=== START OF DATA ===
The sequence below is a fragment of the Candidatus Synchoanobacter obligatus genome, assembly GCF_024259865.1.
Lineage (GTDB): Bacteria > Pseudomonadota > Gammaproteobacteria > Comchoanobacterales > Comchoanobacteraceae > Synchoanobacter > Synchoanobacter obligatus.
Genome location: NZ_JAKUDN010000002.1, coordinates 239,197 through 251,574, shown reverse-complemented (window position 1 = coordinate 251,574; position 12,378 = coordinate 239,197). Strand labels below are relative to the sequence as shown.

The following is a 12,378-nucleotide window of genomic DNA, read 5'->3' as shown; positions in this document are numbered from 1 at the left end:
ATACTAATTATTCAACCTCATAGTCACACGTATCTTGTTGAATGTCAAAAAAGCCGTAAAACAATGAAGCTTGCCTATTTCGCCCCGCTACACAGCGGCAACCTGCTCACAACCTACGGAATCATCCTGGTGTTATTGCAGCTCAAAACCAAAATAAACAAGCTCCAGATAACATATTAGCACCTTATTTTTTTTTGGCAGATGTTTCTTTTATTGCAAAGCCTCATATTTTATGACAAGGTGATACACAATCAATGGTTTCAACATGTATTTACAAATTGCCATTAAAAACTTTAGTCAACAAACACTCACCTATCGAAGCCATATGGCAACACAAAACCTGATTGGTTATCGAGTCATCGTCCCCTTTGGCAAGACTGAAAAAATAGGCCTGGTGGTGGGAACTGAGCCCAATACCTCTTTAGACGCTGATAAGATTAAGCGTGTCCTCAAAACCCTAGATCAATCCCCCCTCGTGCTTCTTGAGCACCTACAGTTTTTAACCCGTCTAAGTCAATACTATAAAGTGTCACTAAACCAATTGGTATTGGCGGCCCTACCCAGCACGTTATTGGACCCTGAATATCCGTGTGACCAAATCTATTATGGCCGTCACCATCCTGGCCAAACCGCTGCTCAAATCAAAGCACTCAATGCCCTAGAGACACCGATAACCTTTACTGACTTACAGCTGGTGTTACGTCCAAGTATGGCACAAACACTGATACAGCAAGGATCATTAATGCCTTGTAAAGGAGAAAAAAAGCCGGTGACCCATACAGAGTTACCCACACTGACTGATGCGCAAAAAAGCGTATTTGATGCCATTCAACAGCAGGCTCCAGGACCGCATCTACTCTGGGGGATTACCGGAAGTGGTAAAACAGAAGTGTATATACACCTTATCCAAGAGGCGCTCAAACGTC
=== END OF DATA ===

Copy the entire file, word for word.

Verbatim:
The sequence below is a fragment of the Candidatus Synchoanobacter obligatus genome, assembly GCF_024259865.1.
Lineage (GTDB): Bacteria > Pseudomonadota > Gammaproteobacteria > Comchoanobacterales > Comchoanobacteraceae > Synchoanobacter > Synchoanobacter obligatus.
Genome location: NZ_JAKUDN010000002.1, coordinates 239,197 through 251,574, shown reverse-complemented (window position 1 = coordinate 251,574; position 12,378 = coordinate 239,197). Strand labels below are relative to the sequence as shown.

The following is a 12,378-nucleotide window of genomic DNA, read 5'->3' as shown; positions in this document are numbered from 1 at the left end:
ATACTAATTATTCAACCTCATAGTCACACGTATCTTGTTGAATGTCAAAAAAGCCGTAAAACAATGAAGCTTGCCTATTTCGCCCCGCTACACAGCGGCAACCTGCTCACAACCTACGGAATCATCCTGGTGTTATTGCAGCTCAAAACCAAAATAAACAAGCTCCAGATAACATATTAGCACCTTATTTTTTTTTGGCAGATGTTTCTTTTATTGCAAAGCCTCATATTTTATGACAAGGTGATACACAATCAATGGTTTCAACATGTATTTACAAATTGCCATTAAAAACTTTAGTCAACAAACACTCACCTATCGAAGCCATATGGCAACACAAAACCTGATTGGTTATCGAGTCATCGTCCCCTTTGGCAAGACTGAAAAAATAGGCCTGGTGGTGGGAACTGAGCCCAATACCTCTTTAGACGCTGATAAGATTAAGCGTGTCCTCAAAACCCTAGATCAATCCCCCCTCGTGCTTCTTGAGCACCTACAGTTTTTAACCCGTCTAAGTCAATACTATAAAGTGTCACTAAACCAATTGGTATTGGCGGCCCTACCCAGCACGTTATTGGACCCTGAATATCCGTGTGACCAAATCTATTATGGCCGTCACCATCCTGGCCAAACCGCTGCTCAAATCAAAGCACTCAATGCCCTAGAGACACCGATAACCTTTACTGACTTACAGCTGGTGTTACGTCCAAGTATGGCACAAACACTGATACAGCAAGGATCATTAATGCCTTGTAAAGGAGAAAAAAAGCCGGTGACCCATACAGAGTTACCCACACTGACTGATGCGCAAAAAAGCGTATTTGATGCCATTCAACAGCAGGCTCCAGGACCGCATCTACTCTGGGGGATTACCGGAAGTGGTAAAACAGAAGTGTATATACACCTTATCCAAGAGGCGCTCAAACGTC